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How often do you invite the writers you support to reflect, and for what purposes?

In my experience, it’s common for teachers to place reflective work at the end of the process, when drafts are complete. It makes sense to ask writers to look back at their work and their processes in order to define critical learning moments and set new goals.

This is a great way to help writers develop a relationship with reflection, but deepening that relationship is a critical next step.

Writing well isn’t something we do for school, after all.

It’s a very human, very intimate act that enables us to be seen in ways that no other form does. We write to clarify our thinking, so that we might share it with others who will benefit from it. We write to clarify our problems, so that we might solve them. We write to clarify our stories, in order to pass them down. We write to bring others comfort, company, and laughter. We write to raise our voices. We write to take a stand. We write to bring people peace. We also write in order to become more self-aware.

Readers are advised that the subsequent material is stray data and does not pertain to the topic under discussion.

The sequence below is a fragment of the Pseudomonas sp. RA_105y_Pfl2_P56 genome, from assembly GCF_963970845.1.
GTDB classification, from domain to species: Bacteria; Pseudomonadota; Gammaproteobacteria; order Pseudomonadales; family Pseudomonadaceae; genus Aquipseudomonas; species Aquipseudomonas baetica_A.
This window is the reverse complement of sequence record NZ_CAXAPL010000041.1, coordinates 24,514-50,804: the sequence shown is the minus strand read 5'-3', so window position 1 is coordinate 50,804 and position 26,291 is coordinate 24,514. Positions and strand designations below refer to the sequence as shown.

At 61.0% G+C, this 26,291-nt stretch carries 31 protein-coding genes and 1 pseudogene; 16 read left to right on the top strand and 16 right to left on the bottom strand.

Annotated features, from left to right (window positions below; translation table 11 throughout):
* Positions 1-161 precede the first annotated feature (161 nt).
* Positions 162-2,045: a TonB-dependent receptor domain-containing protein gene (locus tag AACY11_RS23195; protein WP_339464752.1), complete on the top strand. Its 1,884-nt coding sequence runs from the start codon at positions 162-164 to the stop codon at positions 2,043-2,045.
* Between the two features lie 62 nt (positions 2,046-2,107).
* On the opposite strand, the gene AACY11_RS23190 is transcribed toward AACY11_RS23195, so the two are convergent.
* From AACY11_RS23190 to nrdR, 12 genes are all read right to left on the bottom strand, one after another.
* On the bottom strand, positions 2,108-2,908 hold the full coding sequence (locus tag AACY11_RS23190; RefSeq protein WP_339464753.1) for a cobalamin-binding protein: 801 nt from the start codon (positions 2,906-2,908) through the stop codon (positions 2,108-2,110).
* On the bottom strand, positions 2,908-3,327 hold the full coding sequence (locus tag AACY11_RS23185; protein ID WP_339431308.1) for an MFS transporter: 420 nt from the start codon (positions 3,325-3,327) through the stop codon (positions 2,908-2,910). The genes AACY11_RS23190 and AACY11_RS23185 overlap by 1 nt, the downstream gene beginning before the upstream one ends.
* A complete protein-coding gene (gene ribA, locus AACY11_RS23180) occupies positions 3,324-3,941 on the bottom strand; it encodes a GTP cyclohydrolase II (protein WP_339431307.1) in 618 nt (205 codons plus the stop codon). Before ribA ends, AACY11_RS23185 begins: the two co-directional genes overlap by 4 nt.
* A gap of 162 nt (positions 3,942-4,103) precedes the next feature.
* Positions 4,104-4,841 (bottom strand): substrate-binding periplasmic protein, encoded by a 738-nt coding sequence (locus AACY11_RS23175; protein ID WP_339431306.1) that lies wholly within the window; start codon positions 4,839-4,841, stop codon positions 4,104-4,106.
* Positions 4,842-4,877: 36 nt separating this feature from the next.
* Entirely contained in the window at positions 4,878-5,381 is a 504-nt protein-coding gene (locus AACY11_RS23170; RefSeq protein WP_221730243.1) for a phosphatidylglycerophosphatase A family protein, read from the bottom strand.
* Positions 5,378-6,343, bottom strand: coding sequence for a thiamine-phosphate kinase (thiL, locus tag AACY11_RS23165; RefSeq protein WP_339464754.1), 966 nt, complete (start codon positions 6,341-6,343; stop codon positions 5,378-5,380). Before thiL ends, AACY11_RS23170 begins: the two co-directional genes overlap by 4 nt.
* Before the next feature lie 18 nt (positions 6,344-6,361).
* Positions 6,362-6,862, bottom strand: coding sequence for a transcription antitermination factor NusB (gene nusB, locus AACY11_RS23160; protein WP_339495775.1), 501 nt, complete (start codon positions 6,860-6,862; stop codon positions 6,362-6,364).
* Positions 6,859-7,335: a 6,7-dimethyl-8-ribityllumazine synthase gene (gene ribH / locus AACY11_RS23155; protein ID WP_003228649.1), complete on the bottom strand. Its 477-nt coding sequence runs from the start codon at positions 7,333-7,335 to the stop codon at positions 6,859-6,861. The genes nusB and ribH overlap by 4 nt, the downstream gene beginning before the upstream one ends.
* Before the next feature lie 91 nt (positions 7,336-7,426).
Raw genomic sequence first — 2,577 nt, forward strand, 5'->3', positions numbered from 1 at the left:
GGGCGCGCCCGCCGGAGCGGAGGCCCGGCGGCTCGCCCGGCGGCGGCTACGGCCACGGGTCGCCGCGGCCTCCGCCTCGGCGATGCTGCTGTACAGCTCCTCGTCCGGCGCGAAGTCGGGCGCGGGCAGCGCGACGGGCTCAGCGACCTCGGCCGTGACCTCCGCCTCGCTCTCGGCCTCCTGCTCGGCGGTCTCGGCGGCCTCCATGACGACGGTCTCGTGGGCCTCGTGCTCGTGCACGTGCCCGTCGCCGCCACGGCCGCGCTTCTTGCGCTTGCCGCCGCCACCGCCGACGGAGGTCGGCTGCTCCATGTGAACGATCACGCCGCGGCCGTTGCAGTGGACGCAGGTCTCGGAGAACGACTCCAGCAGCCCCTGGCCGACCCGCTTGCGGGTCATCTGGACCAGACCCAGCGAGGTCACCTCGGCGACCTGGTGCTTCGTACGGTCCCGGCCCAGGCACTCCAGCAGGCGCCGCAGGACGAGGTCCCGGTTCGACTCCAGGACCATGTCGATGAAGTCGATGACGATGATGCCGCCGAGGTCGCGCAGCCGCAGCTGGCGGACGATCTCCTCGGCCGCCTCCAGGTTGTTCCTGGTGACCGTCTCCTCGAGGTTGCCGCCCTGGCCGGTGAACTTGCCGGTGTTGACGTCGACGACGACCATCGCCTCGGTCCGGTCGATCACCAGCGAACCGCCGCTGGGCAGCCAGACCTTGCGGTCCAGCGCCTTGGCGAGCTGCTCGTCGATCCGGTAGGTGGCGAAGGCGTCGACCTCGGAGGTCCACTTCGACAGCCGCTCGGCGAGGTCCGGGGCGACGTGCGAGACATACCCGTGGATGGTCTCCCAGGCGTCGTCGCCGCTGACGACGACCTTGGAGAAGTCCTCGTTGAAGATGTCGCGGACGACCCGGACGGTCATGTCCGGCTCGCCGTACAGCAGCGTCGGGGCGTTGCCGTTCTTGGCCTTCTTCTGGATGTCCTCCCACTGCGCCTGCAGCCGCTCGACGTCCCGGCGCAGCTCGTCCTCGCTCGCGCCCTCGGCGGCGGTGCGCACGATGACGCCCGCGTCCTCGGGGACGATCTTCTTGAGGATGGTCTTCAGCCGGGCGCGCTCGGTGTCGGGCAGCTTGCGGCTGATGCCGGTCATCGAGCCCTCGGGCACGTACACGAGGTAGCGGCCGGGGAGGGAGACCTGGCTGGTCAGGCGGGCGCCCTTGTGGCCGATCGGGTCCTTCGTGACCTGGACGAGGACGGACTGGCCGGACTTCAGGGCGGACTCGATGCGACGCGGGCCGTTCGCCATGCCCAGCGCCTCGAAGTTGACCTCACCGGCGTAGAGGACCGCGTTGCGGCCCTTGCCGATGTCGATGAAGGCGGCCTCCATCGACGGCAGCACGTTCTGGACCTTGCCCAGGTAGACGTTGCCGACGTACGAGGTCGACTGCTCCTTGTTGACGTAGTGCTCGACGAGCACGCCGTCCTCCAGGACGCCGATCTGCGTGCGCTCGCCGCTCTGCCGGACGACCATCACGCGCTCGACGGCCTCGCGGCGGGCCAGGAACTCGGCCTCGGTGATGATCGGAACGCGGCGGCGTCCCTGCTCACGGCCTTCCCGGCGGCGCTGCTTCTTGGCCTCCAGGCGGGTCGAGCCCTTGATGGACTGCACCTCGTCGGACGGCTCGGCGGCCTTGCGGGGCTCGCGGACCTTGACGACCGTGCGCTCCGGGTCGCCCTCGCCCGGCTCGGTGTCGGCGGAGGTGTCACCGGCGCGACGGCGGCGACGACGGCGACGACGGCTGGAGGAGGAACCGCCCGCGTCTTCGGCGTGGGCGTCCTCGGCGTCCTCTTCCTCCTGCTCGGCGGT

Reflection fuels real writing.

Without it, writers are just doing school.

Teachers often tell me that making time for reflection is a challenge. I typically start and end my workshops with quick reflective prompts, even when I’m coaching in classrooms. Reflection makes for meaningful homework as well, though.

Don’t know where to begin?

The prompts below might help you. The first set is for primary and intermediate writers. The second set is best for older writers with a bit more experience. I’ve used prompts from both sets with opposite groups at different times, though. Feel free to download and share.


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